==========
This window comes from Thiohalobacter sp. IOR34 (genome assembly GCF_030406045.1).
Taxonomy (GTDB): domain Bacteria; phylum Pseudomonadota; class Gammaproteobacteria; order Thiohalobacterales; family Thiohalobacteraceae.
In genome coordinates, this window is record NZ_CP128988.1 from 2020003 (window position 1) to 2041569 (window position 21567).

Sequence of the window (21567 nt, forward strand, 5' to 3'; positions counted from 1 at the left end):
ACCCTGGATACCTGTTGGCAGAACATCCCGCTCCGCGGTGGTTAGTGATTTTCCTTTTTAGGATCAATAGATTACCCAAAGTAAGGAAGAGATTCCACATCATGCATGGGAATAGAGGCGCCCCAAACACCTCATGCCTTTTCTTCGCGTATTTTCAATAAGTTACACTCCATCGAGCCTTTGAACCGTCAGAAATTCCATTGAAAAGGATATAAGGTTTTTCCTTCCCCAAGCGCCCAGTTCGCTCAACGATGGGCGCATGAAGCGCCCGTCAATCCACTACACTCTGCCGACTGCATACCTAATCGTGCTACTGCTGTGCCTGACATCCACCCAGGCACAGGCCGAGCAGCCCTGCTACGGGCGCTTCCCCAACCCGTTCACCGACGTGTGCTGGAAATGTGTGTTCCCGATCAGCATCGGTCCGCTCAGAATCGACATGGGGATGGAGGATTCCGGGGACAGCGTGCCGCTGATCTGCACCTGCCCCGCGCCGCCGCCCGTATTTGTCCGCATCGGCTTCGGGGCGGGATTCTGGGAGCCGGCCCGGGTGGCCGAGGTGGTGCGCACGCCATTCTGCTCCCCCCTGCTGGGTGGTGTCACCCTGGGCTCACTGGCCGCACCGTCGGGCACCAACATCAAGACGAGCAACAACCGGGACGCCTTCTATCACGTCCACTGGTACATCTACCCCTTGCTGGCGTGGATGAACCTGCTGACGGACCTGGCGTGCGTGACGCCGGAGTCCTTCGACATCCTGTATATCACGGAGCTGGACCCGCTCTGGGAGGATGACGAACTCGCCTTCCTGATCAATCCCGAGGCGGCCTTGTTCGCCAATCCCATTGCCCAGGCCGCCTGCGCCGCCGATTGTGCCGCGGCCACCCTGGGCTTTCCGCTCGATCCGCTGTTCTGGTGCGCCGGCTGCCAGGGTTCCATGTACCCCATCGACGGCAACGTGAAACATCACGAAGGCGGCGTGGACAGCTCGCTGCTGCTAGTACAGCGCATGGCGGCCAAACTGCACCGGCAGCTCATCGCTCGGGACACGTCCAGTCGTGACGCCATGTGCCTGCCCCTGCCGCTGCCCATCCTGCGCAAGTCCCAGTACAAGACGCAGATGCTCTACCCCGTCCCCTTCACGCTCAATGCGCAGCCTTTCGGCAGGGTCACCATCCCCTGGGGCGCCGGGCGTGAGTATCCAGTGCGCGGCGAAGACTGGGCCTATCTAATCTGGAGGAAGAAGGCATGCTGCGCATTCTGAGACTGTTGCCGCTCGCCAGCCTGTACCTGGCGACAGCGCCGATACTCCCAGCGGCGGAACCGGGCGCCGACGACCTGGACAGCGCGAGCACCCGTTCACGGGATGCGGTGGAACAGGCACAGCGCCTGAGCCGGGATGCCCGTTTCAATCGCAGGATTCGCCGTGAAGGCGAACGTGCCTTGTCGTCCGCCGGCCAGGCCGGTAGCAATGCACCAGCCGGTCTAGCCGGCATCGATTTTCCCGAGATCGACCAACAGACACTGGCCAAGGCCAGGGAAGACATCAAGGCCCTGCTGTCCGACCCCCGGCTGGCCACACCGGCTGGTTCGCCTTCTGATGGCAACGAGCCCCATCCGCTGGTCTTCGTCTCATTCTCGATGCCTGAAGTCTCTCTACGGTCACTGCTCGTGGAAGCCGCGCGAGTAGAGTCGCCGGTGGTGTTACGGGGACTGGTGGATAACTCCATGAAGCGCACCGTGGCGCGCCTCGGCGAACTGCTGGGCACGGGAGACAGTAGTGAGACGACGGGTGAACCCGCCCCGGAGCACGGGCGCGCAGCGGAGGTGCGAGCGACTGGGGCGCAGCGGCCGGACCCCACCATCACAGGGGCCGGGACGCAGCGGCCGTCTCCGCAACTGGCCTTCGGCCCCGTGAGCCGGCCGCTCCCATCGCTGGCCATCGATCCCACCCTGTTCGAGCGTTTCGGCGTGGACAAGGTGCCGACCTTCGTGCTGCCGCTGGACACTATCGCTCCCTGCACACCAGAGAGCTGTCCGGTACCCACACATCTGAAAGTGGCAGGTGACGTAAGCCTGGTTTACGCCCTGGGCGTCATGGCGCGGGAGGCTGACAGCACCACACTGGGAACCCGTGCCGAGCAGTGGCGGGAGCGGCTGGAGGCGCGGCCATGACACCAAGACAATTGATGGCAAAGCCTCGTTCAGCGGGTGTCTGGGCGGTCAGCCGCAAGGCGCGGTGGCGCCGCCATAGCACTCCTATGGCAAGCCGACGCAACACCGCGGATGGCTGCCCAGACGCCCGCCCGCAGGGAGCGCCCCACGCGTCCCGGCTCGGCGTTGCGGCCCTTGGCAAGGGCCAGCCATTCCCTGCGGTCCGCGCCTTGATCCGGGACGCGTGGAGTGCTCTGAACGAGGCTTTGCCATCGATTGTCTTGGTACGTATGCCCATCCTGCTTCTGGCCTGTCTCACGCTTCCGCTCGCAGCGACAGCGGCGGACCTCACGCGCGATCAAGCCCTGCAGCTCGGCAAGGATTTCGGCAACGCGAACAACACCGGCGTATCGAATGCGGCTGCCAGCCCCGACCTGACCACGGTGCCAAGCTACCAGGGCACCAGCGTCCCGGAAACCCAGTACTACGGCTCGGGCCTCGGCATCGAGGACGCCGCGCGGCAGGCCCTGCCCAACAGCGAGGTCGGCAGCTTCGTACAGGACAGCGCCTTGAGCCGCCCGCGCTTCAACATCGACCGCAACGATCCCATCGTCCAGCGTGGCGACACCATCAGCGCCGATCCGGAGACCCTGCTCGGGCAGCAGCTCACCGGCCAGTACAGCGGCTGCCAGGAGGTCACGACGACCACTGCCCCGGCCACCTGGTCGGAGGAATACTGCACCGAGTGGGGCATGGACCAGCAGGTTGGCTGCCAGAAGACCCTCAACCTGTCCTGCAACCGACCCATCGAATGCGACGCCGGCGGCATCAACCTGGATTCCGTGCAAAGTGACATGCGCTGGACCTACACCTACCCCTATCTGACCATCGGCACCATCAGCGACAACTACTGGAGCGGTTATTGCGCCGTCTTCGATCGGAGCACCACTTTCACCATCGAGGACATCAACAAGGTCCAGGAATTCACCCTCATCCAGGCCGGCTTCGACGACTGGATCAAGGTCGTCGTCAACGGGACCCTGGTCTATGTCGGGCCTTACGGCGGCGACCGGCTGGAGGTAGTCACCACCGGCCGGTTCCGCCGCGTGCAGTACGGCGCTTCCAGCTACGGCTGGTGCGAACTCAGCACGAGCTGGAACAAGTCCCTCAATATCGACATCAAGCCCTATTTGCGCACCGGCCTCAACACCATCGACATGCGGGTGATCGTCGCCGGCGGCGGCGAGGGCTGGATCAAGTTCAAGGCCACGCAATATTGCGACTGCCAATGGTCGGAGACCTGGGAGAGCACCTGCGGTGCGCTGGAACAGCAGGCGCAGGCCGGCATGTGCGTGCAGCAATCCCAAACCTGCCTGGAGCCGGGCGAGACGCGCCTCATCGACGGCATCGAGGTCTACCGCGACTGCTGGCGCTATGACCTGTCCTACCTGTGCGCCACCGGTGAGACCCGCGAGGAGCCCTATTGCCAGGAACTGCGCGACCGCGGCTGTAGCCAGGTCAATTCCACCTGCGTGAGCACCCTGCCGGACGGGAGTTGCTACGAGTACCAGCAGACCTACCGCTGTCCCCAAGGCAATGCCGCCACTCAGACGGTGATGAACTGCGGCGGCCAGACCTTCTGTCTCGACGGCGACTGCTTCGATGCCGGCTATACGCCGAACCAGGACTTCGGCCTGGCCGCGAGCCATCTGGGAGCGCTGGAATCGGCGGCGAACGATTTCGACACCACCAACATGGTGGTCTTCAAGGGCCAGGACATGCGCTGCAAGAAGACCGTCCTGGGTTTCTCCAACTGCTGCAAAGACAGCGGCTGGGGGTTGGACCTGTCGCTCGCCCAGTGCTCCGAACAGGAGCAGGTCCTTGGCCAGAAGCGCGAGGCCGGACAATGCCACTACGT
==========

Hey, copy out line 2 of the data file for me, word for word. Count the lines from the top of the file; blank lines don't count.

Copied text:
Taxonomy (GTDB): domain Bacteria; phylum Pseudomonadota; class Gammaproteobacteria; order Thiohalobacterales; family Thiohalobacteraceae.